- Last Updated: Tuesday, 12 November 2013 08:12
- Written by Lupe Haas
Double the Trouble
-Following two characters versus just one, made PRISONERS more watchable. If the film simply followed Dover’s character as he digresses further into desperation and torture, the movie could have become something else, but balancing these two personalities in the story kept the suspense going and the clues to the puzzle alive. Both actors played well off each other.
-Hugh Jackman as a desperate father is not a pretty site. He does questionable things that obviously made the audience gasp. We’re used to seeing him angry as Wolverine, but keeping his shirt on for this one reminded us he’s playing a regular Joe Schmo with anger management issues.
-Jake Gyllenhaal is equally fierce as a cop, but in the usual cop brutality we’re used to seeing. His character was hard to figure out, and you’re left wondering what’s this guy’s backstory since there are signs that this guy wasn’t always straight-laced. That ambiguity was intriguing.
Actor Paul Dano once again plays an akwardly-social character, but this one is definitely his most disturbing. As suspect Alex Jones, you’re not sure if this guy is a killer or an innocent bystander with limited mental capability. The Jeffrey Dahmer-look certainly makes you think he’s guilty. But is he?
-The subject matter of kidnapped children isn’t exactly Hollywood fare, and it did strike an uncomfortable feeling when details about the crime start to surface, but it almost served as a plus in that we’re not used to seeing a big studio film tackle. One person compared it to Se7en in that it’s dark and morbid, but this was less sinister than the David Fincher movie. PRISONERS hits closer to home in that this could happen to you and would you go to extremes like Jackman’s character.
The complex, plot driven story had this viewer thinking on her feet and solving the puzzle. The story engages the viewer in that like the protagonists, you are using the process of deduction to figure out who really kidnapped the children. But then they would sidetrack you with new information that throws off the scent. Although mad at the time, in retrospect the fact that they fooled you is a plus.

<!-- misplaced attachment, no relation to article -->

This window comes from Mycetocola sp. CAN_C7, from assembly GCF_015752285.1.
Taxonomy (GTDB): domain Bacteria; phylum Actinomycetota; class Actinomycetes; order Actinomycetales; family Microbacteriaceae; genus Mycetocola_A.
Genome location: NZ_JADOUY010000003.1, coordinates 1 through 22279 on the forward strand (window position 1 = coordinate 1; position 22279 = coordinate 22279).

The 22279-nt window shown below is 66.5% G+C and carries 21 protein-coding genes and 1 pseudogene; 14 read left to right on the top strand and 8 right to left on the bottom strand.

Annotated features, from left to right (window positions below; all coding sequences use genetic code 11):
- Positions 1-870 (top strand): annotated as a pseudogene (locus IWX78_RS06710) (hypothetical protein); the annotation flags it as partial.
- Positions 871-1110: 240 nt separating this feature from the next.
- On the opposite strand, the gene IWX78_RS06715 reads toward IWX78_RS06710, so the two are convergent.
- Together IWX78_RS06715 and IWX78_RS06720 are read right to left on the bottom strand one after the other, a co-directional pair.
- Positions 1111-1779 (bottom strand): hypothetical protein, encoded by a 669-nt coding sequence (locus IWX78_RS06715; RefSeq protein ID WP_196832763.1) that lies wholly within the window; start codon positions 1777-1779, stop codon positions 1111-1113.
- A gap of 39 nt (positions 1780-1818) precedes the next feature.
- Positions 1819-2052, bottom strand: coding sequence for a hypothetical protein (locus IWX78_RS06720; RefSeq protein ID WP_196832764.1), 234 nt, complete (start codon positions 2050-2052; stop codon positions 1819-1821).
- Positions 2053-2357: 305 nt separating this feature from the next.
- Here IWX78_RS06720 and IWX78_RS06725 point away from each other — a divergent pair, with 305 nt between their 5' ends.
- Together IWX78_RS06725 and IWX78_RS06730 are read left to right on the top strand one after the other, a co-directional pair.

The ending is not what you expect and that's all we can say without giving it away.
Crime Solving Skills
Detective Loki (Gyllenhaal) is a terrible detective. There is one obvious clue he fails to recall and doesn’t add up the little details as he goes along. Perhaps that’s on purpose so that the audience also feels the urgency of this detective putting two and two together. Still, I like to boast I had it all connected mid-way until they threw a wrench into my theory.
And then he trails Dover and you finally think he will catch him in the act, but his lousy driving gets him spotted. Come on, guy!
Weak Female Characters
Maria Bello and Viola Davis are quality actors who get minimal screen time even though they are the mothers. The men are clearly the heroes, while the women are the defenseless mothers who can only hope that their daughters will be found. Maria Bello spends her time sedated in bed, occasionally peaking out as a weeping mess, while Viola does serve a purpose in that she sanctions the violence by Jackman’s character and simply walks away. As usual, the women’s place is in the home, according to Hollywood. Melissa Leo's performance was equally good, but again her role was reduced to a couple of scenes.
Like the parents, viewers want to figure out the conclusion. There’s a lot of details thrown at you which you have to process. It feels like a long movie, but you don’t feel the zap until it finally ends. At least you’re grateful that you get a movie that makes your brain work rather than sedate you.